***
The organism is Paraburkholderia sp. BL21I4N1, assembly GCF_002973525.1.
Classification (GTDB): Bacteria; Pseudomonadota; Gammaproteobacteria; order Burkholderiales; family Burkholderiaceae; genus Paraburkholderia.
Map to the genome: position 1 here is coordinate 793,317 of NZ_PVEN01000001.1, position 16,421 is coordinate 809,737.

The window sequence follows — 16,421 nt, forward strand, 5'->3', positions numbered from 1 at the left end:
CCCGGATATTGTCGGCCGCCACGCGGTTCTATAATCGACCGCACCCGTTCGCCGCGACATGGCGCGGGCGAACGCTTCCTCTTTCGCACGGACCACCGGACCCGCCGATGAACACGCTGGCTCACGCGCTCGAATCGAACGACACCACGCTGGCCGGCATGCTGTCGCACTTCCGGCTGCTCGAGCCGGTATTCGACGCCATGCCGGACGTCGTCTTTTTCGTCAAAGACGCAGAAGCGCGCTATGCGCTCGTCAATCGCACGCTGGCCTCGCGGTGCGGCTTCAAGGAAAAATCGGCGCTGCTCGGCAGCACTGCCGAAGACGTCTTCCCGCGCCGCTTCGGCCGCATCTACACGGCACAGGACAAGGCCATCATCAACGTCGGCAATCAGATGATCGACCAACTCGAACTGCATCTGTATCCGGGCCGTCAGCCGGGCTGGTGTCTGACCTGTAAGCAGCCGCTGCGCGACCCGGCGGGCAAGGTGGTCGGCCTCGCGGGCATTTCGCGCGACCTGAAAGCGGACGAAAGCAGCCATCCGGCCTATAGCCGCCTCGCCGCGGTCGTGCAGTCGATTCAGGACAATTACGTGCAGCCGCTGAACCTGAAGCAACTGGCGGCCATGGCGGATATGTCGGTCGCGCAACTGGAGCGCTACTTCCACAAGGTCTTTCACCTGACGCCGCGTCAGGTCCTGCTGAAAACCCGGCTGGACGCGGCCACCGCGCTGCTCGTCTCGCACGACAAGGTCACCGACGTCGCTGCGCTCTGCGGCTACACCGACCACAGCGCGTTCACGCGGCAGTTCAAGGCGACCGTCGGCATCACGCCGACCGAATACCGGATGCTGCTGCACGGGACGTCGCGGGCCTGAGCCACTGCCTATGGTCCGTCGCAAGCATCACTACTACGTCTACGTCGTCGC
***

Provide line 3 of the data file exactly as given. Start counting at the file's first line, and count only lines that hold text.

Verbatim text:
Map to the genome: position 1 here is coordinate 793,317 of NZ_PVEN01000001.1, position 16,421 is coordinate 809,737.